Weird but Silly facts about Microsoft Windows
Here are some weired but silly facts, plus solutions about Windows, one of the most widely used OS, around the world.
1. Nobody can create a folder named “Con”.
Weired: Try creating a folder anywhere on your hard disk named “Con” (excluding quotes) and hit Enter. You’ll be surprised that the folder won’t be named “Con“, instead a “New Folder” will be displayed.
Reason: The word “CON” can not be created because it is used by the file system.
2. Some words won’t appear on Notepad, no matter how much you try.
Weired: Open Notepad and then type “Bush hid the facts” or . Write in Notepad the following text : “Bush hid the facts” or “goats are tards” (excluding quotes) then Save the file and exit Notepad. Try opening the same file that you have just saved. You’ll see that the text you just wrote won’t show.
Reason: Also called the “Notepad bug” is because Notepad sees the byte sequence and believes it is uni-code, and 3 is a feature (in Word; not Windows!) . You can get the original text back by going into notepad, open file, select the file and change encoding to ANSI, and the text will display properly.
3. Repetition of same sentence.
Open Microsoft Word (any version) and type this formula : “=rand(200,99)” (excluding quotes) and hit Enter. See it yourself!
I leave this solution for you to figure out. Let me know, what could be the possible reason for this?
The rand function in Word is a known function. If you feed it two numbers, it generates dummy text for you. The first number is the number of paragraphs, and the second is the number of sentences in that paragraph.
I tried these and just quite hilarious facts dude. thanks for sharing.
Your welcome! 😛
yea the ms word text generation thing isn’t a bug, and Bill Gates and the whole ms team is quite aware of it, as they coded it themselves -_-
the last one enters the sentence The quick brown fox jumps over the lazy dog . this sentence has all the letters of the alphabet . its just a ‘test’ command 😐
haha great post, thanks for the info!
i’m still surprised about the Con folder..
in excel 97, you can type x97,l97 into the “goto” panel and it’ll open a small flight simulator 🙂
however, here’s the scoop for all you less informed:
the file/folder named con:
this wouldn’t work with con, prn, aux, com, lpt, and nul… why? because these are reserved device names for system devices.
CON: indicates the “console”
PRN: indicates the “printer”
AUX: indicates the auxilery device
COM: indicates the “communications port” also known as the serial port (in fact you can put a number most of these like this: com1: com2: etc.)
LPT: indicate the “line printer”
The words that don’t appear in notepad is in actuality a unicode error, this means that when notepad saves the file it saves the data in ASCII mode, the old english standard with 255 characters including a-z and numbers, however, to include other languages they invented unicode, unicode instead uses pairs of bytes to indicate a language and character. The problem here is that the file is mistakenly identified as unicode, and is sent to the unicode parser, who then cannot parse it because it’s not in unicode – therefore generates an error.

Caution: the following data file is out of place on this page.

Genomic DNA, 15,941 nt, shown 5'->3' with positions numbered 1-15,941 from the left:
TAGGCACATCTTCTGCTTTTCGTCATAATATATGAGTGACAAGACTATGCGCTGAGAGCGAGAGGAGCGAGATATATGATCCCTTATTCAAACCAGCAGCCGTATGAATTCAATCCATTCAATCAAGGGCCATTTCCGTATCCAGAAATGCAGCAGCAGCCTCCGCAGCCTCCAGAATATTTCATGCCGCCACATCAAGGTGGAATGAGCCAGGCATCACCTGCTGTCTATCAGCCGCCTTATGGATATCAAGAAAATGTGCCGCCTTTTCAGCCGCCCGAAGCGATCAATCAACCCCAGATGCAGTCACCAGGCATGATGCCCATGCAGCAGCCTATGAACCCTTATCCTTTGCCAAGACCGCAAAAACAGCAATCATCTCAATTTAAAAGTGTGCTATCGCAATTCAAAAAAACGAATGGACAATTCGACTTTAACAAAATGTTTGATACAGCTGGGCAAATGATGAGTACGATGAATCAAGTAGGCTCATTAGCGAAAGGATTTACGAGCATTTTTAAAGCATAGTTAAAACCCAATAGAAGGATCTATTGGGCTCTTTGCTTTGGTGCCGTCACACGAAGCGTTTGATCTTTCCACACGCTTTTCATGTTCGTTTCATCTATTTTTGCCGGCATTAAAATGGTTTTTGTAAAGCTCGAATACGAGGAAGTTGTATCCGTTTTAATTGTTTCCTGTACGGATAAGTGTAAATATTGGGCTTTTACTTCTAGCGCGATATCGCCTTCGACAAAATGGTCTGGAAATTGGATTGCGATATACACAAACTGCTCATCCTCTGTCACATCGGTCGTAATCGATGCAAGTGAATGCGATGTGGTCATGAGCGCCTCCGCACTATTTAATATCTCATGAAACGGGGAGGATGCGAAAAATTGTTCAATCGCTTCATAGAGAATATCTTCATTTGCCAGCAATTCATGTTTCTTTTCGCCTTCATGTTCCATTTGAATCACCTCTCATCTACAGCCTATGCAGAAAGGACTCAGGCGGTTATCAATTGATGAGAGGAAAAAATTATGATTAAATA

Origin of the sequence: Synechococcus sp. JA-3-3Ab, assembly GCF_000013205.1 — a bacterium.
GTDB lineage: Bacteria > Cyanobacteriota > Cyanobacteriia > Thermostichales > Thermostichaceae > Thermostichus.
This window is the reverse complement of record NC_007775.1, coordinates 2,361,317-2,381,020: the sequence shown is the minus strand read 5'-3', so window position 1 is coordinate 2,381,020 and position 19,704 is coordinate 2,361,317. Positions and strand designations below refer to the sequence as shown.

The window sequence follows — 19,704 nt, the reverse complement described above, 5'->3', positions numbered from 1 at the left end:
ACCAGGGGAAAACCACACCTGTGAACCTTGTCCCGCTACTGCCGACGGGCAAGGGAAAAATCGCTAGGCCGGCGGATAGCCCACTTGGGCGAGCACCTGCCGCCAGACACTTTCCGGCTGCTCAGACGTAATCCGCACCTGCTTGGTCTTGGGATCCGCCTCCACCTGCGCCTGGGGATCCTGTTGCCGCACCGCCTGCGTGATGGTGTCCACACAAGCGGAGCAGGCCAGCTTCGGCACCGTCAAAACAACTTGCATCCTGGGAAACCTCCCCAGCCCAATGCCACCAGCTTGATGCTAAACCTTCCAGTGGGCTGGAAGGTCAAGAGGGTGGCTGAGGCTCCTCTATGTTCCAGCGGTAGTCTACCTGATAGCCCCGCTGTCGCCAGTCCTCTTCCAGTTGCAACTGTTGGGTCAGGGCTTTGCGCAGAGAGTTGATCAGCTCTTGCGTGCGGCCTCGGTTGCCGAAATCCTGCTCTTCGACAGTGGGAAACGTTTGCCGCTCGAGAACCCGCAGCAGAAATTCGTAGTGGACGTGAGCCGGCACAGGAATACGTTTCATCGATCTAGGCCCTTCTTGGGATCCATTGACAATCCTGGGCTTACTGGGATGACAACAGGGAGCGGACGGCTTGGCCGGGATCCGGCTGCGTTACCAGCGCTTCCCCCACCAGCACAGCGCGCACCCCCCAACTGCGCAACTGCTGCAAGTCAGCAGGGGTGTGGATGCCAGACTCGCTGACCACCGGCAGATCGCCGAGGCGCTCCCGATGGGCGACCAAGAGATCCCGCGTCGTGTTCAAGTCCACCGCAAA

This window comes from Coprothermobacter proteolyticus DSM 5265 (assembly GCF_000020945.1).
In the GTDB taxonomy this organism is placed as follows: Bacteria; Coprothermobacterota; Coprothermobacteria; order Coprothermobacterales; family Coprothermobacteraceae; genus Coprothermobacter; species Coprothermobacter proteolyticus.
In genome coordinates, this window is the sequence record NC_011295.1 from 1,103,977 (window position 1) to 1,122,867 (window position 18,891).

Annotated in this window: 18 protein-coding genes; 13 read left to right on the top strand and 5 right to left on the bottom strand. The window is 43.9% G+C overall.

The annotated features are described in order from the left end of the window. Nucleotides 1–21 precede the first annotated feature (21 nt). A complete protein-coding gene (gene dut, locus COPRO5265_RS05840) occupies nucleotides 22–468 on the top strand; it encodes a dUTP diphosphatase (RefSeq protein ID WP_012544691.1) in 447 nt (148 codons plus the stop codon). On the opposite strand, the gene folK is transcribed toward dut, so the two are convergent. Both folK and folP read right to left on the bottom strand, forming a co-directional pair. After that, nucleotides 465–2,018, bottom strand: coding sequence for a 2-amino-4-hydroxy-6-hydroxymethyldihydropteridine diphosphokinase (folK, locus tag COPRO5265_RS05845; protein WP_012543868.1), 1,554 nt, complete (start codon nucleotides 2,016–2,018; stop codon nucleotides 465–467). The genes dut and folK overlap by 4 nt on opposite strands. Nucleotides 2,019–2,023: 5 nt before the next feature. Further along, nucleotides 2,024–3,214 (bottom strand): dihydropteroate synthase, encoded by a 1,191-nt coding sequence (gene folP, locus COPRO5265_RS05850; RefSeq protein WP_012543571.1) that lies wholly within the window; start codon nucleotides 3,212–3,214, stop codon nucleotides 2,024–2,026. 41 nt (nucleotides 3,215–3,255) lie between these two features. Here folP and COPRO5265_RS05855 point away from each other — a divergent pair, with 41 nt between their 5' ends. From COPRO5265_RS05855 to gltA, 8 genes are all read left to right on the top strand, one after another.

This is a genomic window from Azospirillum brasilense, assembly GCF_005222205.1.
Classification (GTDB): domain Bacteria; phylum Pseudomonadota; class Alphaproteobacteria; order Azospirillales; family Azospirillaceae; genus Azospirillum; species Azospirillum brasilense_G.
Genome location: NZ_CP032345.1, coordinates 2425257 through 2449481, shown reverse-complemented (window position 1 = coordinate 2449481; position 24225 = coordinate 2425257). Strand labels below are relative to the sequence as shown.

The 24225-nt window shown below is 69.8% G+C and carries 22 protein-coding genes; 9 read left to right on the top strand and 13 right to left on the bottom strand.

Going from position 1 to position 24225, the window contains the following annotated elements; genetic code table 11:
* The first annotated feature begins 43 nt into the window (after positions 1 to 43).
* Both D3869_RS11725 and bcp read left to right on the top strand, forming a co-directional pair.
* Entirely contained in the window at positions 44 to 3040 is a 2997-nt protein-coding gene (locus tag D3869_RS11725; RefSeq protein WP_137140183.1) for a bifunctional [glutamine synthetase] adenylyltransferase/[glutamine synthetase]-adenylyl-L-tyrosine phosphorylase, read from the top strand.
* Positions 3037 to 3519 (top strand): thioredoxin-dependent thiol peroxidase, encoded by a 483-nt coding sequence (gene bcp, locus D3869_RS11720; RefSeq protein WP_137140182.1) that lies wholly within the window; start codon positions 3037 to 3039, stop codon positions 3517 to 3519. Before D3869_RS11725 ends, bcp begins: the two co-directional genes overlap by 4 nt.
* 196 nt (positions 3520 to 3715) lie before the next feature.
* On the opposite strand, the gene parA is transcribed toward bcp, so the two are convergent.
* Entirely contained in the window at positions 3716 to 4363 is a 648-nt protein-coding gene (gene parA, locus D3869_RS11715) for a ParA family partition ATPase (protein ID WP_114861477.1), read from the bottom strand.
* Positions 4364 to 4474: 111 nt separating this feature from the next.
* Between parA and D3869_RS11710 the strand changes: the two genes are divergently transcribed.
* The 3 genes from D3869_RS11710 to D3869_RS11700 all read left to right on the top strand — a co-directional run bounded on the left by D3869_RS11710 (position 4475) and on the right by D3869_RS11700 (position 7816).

as far as the rand name, someone else who commented was right, it’s a test function so that you can see how your formatting would look like without having to type a butt-load of garbage.
All this time and I never realised the Excel ‘Flight Sim’.
No, it is true that =rand is a function they know about, however it doesn’t do anything unless you input those 2 numbers listed above, all else won’t do a darn thing.
I am quite sure not only does the Gates team know about RAND but they coded it.
The Microsoft Knowledge Base article How to Insert Sample Text into a Document in Word  explains the use and syntax of the function:
Microsoft Word allows you to quickly insert sample text into a document. To do this, type =rand() in the document where you want the text to appear, and then press ENTER.
The inserted text is that hardy perennial: “The quick brown fox jumps over the lazy dog,” which contains every letter in the English alphabet.
By default, the sample text contains three paragraphs, each containing five sentences. You can control how many paragraphs and sentences appear by adding numbers inside the parentheses, for instance:
The first number is the number of paragraphs, and the second the number of sentences per paragraph. If you omit the second number, you get five sentences in each paragraph. So, for example:
inserts three, four-sentence paragraphs, while:
inserts ten, five-sentence paragraphs.
The maximum number for either parameter is 200 and may be lower depending on the number of paragraphs and sentences specified. For instance, if you specify 200 paragraphs, then the maximum number of sentences per paragraph you can specify is 99:
If you specify 200 sentences per paragraph, then the maximum number of paragraphs you can specify is 99.
Admittedly, this function serves a useful purpose for filling a page when you’re designing a template and want to see how it will look with text in it. It’s also easy to see how users can be alarmed and fear this is a virus when someone suggests they try “=rand(200,99),” which quickly blows up into a giant document! (Incidentally, part of the instructions in some versions is to “Make sure there is a space between = and rand and a space between rand and (200,99).” This actually makes no difference: the function works equally well with and without spaces.)
“The line The quick brown fox jumps over the lazy dog”. is repeated 10800 times if we type =rand(200,99)